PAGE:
A Gas Opec?
It's all about supply, demand and transit. At best the IPI is a potential solution to the Kashmir issue. But at worst it's yet another point of friction.
Putin paid special attention to cooperation "in building facilities for gas production and transportation in India and the adjacent region" (emphasis added). This is a reference to the highly politicized US$7 billion project for a 2,100-kilometer Iran-Pakistan-India gas pipeline.
Putin's visit to Delhi came closely on the heels of the latest round of negotiations over the price of gas for the Iran pipeline project. According to a new formula proposed by Iran, the cost of gas will translate at the Pakistan-India border as $4.93 per million British thermal units (mBtu), plus $1.5 per mBtu that India would have to pay to Pakistan as a transit fee. Indian officials have since expressed optimism that the signing of India's $145 billion gas mega-deal with Iran might take place by June.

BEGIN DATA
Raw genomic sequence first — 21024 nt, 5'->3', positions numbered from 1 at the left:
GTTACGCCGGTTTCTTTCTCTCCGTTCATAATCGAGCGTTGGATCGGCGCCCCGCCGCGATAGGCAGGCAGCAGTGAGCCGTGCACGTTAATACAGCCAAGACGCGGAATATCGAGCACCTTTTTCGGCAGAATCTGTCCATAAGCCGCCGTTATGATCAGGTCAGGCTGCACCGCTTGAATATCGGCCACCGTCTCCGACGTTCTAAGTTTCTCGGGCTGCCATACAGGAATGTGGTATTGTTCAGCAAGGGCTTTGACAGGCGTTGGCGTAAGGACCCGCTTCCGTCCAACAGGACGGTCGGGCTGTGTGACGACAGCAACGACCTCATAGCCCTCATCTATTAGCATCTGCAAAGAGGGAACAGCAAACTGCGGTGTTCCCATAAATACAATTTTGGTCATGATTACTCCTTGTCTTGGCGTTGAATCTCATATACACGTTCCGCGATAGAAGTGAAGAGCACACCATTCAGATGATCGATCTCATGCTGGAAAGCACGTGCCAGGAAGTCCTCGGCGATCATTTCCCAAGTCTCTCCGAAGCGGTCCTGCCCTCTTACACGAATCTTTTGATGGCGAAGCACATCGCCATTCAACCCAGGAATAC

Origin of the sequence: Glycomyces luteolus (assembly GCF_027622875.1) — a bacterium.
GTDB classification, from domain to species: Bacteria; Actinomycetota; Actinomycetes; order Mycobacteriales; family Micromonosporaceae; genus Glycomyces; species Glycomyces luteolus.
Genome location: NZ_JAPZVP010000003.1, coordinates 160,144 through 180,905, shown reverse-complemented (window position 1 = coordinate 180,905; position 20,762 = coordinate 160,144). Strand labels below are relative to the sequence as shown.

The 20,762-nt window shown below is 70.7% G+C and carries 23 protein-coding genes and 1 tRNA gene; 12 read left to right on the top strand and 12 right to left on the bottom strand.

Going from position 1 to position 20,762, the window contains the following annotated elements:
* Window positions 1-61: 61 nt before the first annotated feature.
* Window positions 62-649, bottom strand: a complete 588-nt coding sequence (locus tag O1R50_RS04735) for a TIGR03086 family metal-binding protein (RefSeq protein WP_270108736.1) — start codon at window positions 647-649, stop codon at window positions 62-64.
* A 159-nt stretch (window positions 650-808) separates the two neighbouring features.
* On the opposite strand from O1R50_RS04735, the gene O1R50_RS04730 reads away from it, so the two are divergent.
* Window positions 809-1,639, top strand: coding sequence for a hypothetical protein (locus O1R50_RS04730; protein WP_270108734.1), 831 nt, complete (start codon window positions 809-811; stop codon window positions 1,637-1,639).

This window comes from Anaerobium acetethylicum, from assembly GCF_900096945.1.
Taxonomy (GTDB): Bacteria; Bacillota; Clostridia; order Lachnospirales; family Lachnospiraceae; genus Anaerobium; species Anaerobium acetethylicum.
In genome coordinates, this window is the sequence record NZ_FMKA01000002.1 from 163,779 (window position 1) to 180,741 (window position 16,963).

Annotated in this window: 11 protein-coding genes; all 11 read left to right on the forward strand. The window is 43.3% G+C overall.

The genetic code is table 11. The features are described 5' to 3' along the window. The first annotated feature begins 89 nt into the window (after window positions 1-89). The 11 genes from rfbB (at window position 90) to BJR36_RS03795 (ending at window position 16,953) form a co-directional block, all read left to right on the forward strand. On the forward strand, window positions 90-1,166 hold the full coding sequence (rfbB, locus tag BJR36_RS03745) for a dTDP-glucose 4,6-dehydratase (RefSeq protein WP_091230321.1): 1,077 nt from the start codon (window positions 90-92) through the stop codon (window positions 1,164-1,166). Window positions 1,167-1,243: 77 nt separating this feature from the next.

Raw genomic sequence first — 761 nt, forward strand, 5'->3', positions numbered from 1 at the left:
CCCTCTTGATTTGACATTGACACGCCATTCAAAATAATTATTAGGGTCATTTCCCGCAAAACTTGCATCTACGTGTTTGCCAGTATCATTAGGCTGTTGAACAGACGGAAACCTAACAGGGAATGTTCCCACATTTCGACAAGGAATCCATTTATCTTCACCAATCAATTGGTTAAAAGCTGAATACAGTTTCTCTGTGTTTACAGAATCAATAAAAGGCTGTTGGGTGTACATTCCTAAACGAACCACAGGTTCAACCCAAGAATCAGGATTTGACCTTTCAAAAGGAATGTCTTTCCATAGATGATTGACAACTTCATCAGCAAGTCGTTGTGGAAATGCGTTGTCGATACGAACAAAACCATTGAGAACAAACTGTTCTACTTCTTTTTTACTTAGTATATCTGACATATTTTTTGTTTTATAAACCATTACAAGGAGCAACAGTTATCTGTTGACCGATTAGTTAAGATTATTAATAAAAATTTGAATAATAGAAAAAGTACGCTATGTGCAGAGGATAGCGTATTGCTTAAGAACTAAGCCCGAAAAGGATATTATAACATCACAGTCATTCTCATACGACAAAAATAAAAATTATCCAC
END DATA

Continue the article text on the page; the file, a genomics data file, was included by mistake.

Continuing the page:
In geopolitical terms, it could be the focal point of a new power-sharing axis, perhaps under the auspices of the SCO:
In other words, we're talking seriously for the first time about the prospect of a gas market uniting Turkmenistan, Iran, Pakistan, India and China. This is where a breakthrough in the protracted negotiations over the Iran-Pakistan-India pipeline project could become a defining moment for energy politics in Eurasia.
Russia is not in competition with Iran in tapping the South Asian market for gas. It is expedient for Russia if Iran gets deeply engaged in the Asian market (which includes two energy guzzlers - China and India) and, that, too, with Russian equity participation in the actual construction of Iran's pipeline to South Asia. That could lead to Gazprom's participation in the highly lucrative distribution and retailing of Iranian gas in Pakistan, India and China.